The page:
Hope you understand that the dagger board is not ballasted and its only purpose is to resist boat's side slip to help optimize pointing ability. When motoring or sailing straight downwind it is best to raise the board as they are only inducing drag and not providing any benefits. I would not lock a dagger board in shallow waters to avoid breaking it in the event of an accidental grounding.
     


  6. Hooks

    Hooks

    Joined Oct 11, 2014
    49 posts, 0 likes
    Neptune 24
    US Slidell, Louisiana
    Could you put that in lamen's terms? I thought it was setup where if you put it down you'd have more stability in the wind but if you were moored or just using a motor to go down a river you'd lift it so you could be in more shallow water? I'm sorry for not fully understanding :( New to all of this.
     


  7. Stu Jackson

    Stu Jackson

    Joined Feb 26, 2004
    20,559 posts, 968 likes
    Catalina 34
    224 CA Maple Bay, BC, Canada

    The more stuff is in the water creates more drag.

    For your uses and experience, I recommend you find Pat Royce's little book, Sailing Illustrated.

    We started out with it on our C22.

    Here's an excerpt:
     

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  8. Sumner

    Sumner

    Joined Jan 31, 2009
    5,248 posts, 288 likes
    Macgregor & Endeavour 26S and 37
    US Utah's Canyon Country
    Your sail is actually a foil like the wing on a plane and it is what allows you to sail into the wind, not directly, but still into the wind as it 'lifts' the boat in that direction like a wing lifts the plane upward.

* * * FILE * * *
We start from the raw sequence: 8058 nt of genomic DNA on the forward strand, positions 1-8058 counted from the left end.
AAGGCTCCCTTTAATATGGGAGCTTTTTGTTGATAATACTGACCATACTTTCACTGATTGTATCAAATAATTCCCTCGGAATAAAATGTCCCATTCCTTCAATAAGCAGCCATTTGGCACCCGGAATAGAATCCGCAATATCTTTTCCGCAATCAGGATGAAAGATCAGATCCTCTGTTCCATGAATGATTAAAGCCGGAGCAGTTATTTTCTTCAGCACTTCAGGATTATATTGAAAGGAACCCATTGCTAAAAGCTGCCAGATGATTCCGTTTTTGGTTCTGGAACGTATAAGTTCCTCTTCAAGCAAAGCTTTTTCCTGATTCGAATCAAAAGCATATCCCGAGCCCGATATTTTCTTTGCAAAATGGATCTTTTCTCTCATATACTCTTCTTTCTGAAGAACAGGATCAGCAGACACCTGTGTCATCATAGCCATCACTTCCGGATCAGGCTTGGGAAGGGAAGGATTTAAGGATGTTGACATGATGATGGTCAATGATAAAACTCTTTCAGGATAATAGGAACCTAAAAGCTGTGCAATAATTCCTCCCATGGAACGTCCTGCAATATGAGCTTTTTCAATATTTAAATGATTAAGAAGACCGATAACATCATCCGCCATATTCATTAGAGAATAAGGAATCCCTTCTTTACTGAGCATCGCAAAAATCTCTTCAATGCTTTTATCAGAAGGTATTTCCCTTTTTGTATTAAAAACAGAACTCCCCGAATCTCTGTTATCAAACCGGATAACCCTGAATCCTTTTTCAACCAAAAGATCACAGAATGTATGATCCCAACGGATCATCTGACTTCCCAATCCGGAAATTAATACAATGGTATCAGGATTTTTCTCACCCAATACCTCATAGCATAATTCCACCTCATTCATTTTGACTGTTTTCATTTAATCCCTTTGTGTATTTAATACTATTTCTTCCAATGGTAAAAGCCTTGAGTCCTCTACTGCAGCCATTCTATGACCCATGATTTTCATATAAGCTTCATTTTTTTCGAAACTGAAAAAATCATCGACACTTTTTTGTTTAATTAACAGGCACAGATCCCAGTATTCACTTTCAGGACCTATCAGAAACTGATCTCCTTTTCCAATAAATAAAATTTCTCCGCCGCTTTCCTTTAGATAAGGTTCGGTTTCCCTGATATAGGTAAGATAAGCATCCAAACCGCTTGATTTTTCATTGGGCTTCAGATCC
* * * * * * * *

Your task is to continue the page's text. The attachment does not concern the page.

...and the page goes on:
Without the keel or centerboard down the boat would slip back to some degree with the wind. The centerboard counters that and prevents a lot of that slippage. Most centerboards (and rudders) are also foils under the water that help oppose the forces trying to force the boat off track by lifting the boat into the direction the wind is coming from like the sail is doing.

    [​IMG]

    Looking at the cross-section we can see the 'wing' shape. A little hard to see on the picture above but this centerboard has a leading edge and a tapered trailing edge just like the wing on a plane.

    [​IMG]

    The rudder (above) on the Mac also has the same features.

    This is the rough explanation. For more get the book ;),

    Sumner

    [FONT=Arial, sans-serif]============================

    Our Endeavour 37

    Our MacGregor 26-S Pages

    Our Trips to Utah, Idaho, Canada, Florida

    Mac-Venture Links
    [/FONT]
     


  9. Charlie Jones s/v Tehani

    Charlie Jones s/v Tehani